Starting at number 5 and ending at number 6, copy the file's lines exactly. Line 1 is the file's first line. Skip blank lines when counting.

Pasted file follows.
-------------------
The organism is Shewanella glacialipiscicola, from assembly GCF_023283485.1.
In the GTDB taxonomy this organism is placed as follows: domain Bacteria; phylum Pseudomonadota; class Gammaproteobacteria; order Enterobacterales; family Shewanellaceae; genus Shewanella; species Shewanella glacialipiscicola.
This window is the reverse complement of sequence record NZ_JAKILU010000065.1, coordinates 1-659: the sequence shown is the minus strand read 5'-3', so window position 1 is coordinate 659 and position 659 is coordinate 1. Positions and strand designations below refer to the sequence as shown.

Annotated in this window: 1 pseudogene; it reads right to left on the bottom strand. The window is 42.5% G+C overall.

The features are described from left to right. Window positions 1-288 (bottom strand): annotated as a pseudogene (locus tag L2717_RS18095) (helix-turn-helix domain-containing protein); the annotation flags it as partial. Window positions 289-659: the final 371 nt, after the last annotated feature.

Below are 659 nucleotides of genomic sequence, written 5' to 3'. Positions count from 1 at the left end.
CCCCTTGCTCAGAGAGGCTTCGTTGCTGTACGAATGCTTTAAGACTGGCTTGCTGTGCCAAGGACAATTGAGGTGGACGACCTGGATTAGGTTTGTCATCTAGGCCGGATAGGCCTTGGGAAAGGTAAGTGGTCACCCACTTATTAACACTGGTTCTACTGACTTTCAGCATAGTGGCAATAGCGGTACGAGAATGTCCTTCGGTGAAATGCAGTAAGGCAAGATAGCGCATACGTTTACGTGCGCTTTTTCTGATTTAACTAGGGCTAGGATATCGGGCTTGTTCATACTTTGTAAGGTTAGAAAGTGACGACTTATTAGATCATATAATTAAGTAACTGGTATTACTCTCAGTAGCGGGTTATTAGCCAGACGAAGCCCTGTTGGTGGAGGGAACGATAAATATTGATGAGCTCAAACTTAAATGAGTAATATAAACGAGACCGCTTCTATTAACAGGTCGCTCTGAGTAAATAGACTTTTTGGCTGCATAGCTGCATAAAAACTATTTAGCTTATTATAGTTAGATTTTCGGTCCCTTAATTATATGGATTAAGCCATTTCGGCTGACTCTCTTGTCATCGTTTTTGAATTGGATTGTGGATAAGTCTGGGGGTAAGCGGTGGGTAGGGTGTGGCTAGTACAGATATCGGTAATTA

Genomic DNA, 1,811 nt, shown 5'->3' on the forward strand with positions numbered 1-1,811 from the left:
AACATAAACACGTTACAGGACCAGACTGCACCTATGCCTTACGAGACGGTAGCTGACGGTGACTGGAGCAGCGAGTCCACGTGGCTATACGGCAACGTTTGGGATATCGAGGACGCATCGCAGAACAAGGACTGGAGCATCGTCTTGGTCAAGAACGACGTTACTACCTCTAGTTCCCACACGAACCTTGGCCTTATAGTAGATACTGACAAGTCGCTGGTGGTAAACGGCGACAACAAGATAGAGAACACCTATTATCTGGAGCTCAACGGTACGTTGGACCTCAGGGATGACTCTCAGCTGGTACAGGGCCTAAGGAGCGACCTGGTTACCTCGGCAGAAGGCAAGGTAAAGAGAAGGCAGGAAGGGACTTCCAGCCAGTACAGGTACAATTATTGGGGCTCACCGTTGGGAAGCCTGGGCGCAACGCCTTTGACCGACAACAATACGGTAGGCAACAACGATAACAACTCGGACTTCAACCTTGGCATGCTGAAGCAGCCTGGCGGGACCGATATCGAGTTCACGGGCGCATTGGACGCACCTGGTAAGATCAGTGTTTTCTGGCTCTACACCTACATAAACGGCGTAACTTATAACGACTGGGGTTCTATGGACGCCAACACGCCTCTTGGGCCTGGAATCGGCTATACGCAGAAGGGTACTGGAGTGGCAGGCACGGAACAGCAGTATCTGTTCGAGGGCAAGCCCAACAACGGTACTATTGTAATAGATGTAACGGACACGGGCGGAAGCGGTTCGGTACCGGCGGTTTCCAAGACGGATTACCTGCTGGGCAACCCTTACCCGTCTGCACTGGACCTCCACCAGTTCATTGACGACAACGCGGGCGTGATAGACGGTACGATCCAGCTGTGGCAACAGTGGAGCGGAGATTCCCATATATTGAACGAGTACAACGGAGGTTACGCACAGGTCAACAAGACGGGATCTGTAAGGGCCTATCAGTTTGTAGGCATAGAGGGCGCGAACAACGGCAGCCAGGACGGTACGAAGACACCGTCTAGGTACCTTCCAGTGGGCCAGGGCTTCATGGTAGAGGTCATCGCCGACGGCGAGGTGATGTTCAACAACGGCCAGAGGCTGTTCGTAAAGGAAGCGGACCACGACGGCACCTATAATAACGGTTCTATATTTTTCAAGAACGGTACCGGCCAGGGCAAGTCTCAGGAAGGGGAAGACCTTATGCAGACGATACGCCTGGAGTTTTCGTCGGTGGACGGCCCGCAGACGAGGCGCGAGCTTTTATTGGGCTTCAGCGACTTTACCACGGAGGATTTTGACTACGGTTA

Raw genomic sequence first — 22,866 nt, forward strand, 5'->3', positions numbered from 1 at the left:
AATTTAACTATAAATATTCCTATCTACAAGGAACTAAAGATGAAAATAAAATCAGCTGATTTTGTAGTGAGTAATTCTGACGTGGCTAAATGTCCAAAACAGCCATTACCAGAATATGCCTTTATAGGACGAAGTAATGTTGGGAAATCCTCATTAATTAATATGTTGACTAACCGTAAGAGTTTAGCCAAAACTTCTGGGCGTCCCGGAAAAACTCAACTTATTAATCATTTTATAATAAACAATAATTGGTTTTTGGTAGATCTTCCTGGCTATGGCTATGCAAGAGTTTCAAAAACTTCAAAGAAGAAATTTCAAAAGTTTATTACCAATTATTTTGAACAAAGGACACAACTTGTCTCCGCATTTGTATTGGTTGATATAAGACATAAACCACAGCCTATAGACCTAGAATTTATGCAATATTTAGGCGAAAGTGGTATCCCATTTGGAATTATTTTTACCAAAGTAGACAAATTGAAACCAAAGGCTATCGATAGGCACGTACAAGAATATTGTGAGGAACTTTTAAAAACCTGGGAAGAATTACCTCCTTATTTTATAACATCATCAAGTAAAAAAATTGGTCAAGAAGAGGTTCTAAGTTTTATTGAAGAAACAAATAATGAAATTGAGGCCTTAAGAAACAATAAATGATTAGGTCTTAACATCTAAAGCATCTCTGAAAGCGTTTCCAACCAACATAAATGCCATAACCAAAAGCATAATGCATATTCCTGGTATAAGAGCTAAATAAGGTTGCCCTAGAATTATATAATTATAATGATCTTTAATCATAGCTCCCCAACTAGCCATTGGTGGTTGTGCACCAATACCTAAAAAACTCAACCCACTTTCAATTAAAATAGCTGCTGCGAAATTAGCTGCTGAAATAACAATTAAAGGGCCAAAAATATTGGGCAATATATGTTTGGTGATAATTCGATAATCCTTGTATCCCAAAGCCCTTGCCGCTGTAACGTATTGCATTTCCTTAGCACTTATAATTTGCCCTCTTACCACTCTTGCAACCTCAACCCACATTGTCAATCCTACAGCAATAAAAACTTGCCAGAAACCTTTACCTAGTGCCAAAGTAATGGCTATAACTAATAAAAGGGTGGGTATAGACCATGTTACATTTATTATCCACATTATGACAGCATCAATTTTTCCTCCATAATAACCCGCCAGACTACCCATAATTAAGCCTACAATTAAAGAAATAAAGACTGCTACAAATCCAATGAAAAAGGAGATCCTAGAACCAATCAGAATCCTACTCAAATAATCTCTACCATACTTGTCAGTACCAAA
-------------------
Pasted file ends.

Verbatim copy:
The features are described from left to right. Window positions 1-288 (bottom strand): annotated as a pseudogene (locus tag L2717_RS18095) (helix-turn-helix domain-containing protein); the annotation flags it as partial. Window positions 289-659: the final 371 nt, after the last annotated feature.

Below are 659 nucleotides of genomic sequence, written 5' to 3'. Positions count from 1 at the left end.